Galactic Cowboys has always been a musical enigma.
Hailing from Houston, Texas, the band combined melodic thrash, progressive metal, and Beatlesque harmonies into a genre of its own creation. Blending these considerable musical chops with a quirky sense of humour, the band quickly distinguished itself from anyone else in the world, garnering fans amongst some of music’s biggest stars. Their first time around, though, they were the right band at exactly the wrong time. On this outing, they shoot for the moon again, and celebrate the journey back.
A year after forming, at the dawn of the 1990s, Galactic Cowboys was signed by the David Geffen Company as their Next Big Thing, for an unprecedented advance. Geffen already had the Current Big Thing: Guns n’ Roses. But sensing the end of that juggernaut (correctly), Geffen held off on unleashing the Cowboys until sales of Use Your Illusion set had tapered off, and groomed the Cowboys for mega stardom. Quickly becoming regular fixtures on MTV, including two videos in rotation, everything was going according to plan. But culturally, Generation X was coming of age, and with it, a whole new musical culture. Sensing this change, David Geffen sought out an equivalent to the Cowboys in this new genre, to be the vanguard there. That band was Nirvana.
Geffen released Nevermind alongside the Cowboy’s debut release, and let fate determine which way music would develop in the 1990s. From its place at the cutting edge of a nationwide cultural transformation, grunge ended the reign of metal, the world’s biggest band, and—before they had even really started—Galactic Cowboys.
Undaunted, the Cowboys released a string of highly acclaimed albums. The Cowboys’ most notable fan-base became other musicians—an exclusive club that included other 1990s musical misanthropes such as Jellyfish, King’s X, and Kevin Gilbert. Reflecting both the musicality and diversity of the band, Galactic Cowboys toured primarily with two music legends, Anthrax and Dream Theater, reflecting the Cowboy’s versatility.
“The Galactic Cowboys were (and still are) one of my favorite bands to emerge from the 90’s. Great songwriting, killer players and euphoric harmonies. They were always criminally underrated and overlooked, which led to their premature demise in 2000. My last 17 years have had a hole in my musical palate without them and I couldn’t be happier at the announcement of their return! Welcome back boys…I missed you!” — Mike Portnoy
The reformed Cowboys consist of all the original members: lead vocalist Ben Huggins, drummer/vocalist Alan Doss, guitarist/vocalist Dane Sonnier, and vocalist/bassist Monty Colvin. They descended upon Doss’ studio in Houston, Texas, through early 2016 to write and record.
“Sherman, set the Wayback Machine to 1993. The vacuum tubes warmed up and once again, Galactic Cowboys were off on a new mission. There’s nothing like coming home.” — Alan Doss (Drums, Vocals)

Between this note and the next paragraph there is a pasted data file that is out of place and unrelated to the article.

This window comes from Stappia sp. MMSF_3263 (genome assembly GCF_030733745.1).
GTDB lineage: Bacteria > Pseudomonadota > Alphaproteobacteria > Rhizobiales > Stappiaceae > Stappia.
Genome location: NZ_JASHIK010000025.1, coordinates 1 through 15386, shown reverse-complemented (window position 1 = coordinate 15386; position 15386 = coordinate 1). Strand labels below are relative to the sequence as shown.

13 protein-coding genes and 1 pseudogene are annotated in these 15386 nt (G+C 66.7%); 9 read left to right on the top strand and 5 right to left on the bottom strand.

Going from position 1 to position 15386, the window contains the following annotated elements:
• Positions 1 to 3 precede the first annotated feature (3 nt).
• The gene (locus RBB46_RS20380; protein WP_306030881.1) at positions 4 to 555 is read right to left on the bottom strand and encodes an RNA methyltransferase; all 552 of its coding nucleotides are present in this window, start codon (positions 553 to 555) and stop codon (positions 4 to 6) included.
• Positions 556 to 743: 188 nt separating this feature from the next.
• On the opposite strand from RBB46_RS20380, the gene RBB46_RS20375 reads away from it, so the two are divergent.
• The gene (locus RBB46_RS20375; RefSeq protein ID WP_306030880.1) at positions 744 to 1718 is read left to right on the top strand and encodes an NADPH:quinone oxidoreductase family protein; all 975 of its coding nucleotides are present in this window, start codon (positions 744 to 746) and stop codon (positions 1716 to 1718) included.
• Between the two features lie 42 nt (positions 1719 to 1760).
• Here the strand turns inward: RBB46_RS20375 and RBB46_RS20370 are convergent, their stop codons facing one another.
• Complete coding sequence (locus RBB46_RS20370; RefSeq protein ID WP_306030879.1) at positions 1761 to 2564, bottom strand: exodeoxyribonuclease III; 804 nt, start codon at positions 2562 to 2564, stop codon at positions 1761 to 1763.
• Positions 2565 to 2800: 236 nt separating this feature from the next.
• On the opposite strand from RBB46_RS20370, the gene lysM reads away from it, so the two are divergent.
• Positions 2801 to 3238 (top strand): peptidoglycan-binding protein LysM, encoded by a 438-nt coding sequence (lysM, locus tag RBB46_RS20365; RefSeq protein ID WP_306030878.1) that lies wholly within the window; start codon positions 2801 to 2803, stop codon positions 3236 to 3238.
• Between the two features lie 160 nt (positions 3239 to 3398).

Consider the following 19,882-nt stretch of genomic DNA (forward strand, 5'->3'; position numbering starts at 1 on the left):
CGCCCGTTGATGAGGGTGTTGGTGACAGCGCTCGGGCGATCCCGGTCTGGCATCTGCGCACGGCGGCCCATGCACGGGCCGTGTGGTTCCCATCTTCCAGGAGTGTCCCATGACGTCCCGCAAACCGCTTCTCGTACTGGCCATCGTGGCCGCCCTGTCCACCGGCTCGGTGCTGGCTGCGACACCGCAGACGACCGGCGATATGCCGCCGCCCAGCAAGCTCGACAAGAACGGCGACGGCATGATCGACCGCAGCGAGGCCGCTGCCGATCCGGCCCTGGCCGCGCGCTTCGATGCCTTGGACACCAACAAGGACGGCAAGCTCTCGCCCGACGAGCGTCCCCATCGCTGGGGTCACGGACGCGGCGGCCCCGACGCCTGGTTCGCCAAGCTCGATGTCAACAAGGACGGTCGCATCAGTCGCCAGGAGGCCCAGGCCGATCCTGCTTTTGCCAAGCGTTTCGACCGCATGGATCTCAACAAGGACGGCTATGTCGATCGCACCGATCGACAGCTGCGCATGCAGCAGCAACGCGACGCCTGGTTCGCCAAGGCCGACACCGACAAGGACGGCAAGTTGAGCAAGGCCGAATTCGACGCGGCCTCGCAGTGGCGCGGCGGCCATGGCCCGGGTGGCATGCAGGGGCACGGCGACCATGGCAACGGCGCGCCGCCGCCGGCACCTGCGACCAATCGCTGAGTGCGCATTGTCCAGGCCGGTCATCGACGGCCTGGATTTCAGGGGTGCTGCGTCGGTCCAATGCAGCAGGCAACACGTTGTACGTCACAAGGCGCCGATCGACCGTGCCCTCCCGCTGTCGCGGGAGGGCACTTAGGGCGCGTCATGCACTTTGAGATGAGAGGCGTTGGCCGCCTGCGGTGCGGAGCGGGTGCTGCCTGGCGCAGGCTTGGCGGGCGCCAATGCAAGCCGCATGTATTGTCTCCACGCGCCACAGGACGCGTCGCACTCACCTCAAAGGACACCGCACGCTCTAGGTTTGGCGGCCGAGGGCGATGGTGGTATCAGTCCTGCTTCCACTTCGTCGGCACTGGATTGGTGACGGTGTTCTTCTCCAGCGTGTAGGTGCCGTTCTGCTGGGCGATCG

The 11 new tracks (and two bonus tracks) included on the resulting Long Way Back to The Moon harken back to the Cowboys’ iconic songs, but are infused with a contemporary hard rock sound. In the tradition of Alan Parsons Project, Steven Wilson, and Periphery, the album is completely organic: engineered, produced, mixed, and mastered by the band—even all the artwork. One trapping of contemporary production set aside by the band was an over-reliance on studio trickery – no ProTool-ing, drum triggers, or even vocal tuning. Just real music by real musicians.
The album’s sound is alternately heavy, whimsical, charging, and crunching, combining inescapable atmosphere with the drive of a band on a mission. Old fans will feel at home, but hard rock fans who have never heard Galactic Cowboys before will also be instantly hooked. As with all Galactic Cowboys albums, the songs are emotional in topic, and often including a large dose of ironic humor. Each song is performed, sung, and written with intense passion.
“It was an absolute pleasure getting back together with the guys to record this album. I think we’ve all grown as musicians and as people since we first got together in ’89, and I think our fans will really love this new stuff.” — Monty Colvin (Bass, Vocals)
The tongue-in-cheek song “Zombies” is a tongue-in-cheek study on finding love on the last day of human existence, blended with social commentary regarding modern society’s obsession with its electronic screens. Timely topics continue with “Next Joke”: from kids sports in which everyone gets a trophy, to Disney telling kids to wish upon a star and all their dreams will come true, our unrealistic expectations have set us all up for failure: The Joke is on us. “Internal Masquerade”, the album’s first single, examines the turmoil endemic to the human experience and the difficulties in keeping self-generated darkness at bay, themes revisited in darker “Blood In My Eyes”.
A special treat for fans both old and new is “In The Clouds”, the album’s leadoff track and also the first Galactic Cowboys song ever written. Penned in 1989 by Doss and Colvin after the demise of their previous outfit, The Awful Truth, the song explores leaving the banal confines of this world behind and ascending to a higher plane of existence. It’s also the song Huggins sang to earn his spot in the band!
“We can’t wait for everyone to hear this, and it’s great to be back. Back from the Ranch on Mars and onward to the moon.” — Dane Sonnier (Guitar, Vocals)